The Hechinger Report is a national nonprofit newsroom that reports on one topic: education. Sign up for our weekly newsletters to get stories like this delivered directly to your inbox.

If this pandemic has shown us anything, it’s that our nation’s families are incredibly resilient. As one parent shared in Ascend at the Aspen Institute’s Parent Voices research, “we have no choice.” In addition to navigating a global pandemic, social isolation, increased stress and barriers to distance learning, many families are facing complex, overlapping challenges such as underfunded schools; food, income and housing insecurity, which can be exacerbated by involvement in the child welfare system; entanglement with corrupt justice systems; and systemic racism. Parents and caregivers have had to assume the roles of teachers, nurses and therapists while providing for their families. Prioritizing family well-being needs to be at the center of our new normal.

One tool that can address these inequities and put families on a path to upward social and economic mobility is the two-generation approach. It fosters family well-being by simultaneously working with children and the adults in their lives. It builds on what we know works — the inextricable links between children’s and parents’ education and welfare — and provides families with the resources, stability and tools needed to address the tangled roots of inequitable systems.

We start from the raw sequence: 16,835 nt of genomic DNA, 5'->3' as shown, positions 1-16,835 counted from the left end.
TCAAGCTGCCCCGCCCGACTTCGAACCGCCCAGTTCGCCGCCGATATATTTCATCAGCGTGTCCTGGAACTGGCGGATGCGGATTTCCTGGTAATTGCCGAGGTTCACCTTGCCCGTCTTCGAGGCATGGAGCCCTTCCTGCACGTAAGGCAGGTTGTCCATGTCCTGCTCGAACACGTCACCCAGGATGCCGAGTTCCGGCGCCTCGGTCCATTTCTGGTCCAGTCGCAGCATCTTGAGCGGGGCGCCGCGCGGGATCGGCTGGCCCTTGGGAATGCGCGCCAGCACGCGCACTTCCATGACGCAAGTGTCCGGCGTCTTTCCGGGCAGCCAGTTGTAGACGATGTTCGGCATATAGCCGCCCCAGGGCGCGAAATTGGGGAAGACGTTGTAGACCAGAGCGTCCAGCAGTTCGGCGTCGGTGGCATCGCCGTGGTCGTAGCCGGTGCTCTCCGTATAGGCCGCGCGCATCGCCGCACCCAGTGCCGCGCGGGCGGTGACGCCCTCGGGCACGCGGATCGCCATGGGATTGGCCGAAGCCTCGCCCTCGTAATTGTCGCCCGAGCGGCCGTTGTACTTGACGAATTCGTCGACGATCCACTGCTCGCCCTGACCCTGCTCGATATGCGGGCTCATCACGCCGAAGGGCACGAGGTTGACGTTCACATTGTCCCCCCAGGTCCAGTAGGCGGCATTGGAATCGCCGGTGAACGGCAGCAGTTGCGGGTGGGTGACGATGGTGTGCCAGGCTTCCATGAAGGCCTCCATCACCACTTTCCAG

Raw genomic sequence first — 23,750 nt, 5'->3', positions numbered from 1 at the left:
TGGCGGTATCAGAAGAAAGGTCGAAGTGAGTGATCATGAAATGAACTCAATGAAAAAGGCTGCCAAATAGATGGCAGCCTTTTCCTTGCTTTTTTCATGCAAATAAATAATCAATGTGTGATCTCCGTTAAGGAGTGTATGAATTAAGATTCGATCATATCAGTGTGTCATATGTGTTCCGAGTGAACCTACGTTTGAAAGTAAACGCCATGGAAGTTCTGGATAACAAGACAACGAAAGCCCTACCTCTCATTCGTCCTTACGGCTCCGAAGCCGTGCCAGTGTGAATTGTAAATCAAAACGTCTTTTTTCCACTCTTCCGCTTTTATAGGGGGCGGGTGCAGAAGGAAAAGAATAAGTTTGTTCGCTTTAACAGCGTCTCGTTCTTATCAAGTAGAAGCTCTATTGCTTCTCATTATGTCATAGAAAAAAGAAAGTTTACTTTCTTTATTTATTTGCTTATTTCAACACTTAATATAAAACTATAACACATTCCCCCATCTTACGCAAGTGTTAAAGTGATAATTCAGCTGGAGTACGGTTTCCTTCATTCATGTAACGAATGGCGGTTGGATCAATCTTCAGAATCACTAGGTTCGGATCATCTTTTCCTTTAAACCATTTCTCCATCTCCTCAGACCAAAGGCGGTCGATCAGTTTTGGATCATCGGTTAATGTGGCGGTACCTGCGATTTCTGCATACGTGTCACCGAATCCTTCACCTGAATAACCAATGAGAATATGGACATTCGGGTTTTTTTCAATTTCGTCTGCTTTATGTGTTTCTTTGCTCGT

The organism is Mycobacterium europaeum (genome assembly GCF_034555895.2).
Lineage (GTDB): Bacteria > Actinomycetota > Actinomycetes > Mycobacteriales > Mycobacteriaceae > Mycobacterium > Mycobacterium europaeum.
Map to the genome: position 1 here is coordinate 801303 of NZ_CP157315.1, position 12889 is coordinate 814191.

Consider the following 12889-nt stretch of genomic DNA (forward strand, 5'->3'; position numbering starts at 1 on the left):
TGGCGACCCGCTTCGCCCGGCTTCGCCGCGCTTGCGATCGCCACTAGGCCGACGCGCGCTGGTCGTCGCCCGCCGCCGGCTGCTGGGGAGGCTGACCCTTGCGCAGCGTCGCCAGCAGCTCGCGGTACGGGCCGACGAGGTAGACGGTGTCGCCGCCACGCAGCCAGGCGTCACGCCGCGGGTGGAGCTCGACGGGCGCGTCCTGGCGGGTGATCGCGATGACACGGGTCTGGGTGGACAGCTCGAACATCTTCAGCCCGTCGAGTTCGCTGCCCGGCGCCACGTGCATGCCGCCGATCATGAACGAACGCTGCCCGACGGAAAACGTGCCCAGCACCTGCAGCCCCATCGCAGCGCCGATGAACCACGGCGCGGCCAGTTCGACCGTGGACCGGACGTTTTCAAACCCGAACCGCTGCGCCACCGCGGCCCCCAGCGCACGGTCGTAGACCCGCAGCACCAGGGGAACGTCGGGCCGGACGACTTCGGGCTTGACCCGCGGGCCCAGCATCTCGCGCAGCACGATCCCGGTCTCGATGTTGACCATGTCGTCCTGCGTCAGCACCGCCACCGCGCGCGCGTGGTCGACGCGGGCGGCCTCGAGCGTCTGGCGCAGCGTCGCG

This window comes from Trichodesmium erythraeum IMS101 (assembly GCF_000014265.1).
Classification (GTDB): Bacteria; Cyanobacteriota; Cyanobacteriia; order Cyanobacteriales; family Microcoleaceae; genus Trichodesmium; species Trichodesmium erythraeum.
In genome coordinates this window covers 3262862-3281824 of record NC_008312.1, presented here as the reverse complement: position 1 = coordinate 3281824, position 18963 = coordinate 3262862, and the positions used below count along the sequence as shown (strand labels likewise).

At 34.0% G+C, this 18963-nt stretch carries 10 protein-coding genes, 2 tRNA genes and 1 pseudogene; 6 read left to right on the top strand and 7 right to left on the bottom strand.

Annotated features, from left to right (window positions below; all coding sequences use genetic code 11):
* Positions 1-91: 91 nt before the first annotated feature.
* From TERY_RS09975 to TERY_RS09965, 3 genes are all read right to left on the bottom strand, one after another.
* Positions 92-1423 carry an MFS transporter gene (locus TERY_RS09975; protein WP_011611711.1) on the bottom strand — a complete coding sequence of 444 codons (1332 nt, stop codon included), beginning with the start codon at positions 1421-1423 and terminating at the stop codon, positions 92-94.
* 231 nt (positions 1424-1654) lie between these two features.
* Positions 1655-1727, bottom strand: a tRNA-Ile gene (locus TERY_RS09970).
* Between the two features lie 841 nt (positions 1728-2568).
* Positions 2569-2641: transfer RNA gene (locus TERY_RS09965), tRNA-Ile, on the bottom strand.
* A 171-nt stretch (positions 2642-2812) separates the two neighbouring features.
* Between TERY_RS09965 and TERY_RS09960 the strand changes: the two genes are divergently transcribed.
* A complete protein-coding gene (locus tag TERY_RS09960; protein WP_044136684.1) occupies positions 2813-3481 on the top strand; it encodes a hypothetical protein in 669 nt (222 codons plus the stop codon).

As children, parents and families grow and change together, the two-generation approach aligns real-life support with their goals, optimizing potential across generations. This results in healthy children meeting developmental milestones, healthy parents with family-supporting jobs and vibrant and civically engaged families and communities.

Related: A solution to the cycle of poverty?

Twenty-eight years ago, Friends of the Children redefined the youth mentoring movement by creating an innovative long-term professional mentoring program. In partnership with schools, the child welfare system and community agencies, the program selects 4- to 6-year-old children and pairs each child with a paid, highly trained mentor, called a “Friend,” who sustains an intensive relationship over more than 12 years with the child and their family.

The Friends of the Children program works. A consulting firm that helps organizations design and implement transformative projects, ICF, conducted the “Friends of the Children 2020 Caregiver Survey.”  Its results showed that 86 percent of parents and caregivers with a child in the program said that Friends supported them to better understand their child’s strengths and needs; 84 percent said that Friends helped strengthen family relationships; 91 percent said that Friends helped them support their child’s school success, and 92 percent said that Friends connected them to concrete supports that enriched and stabilized their family.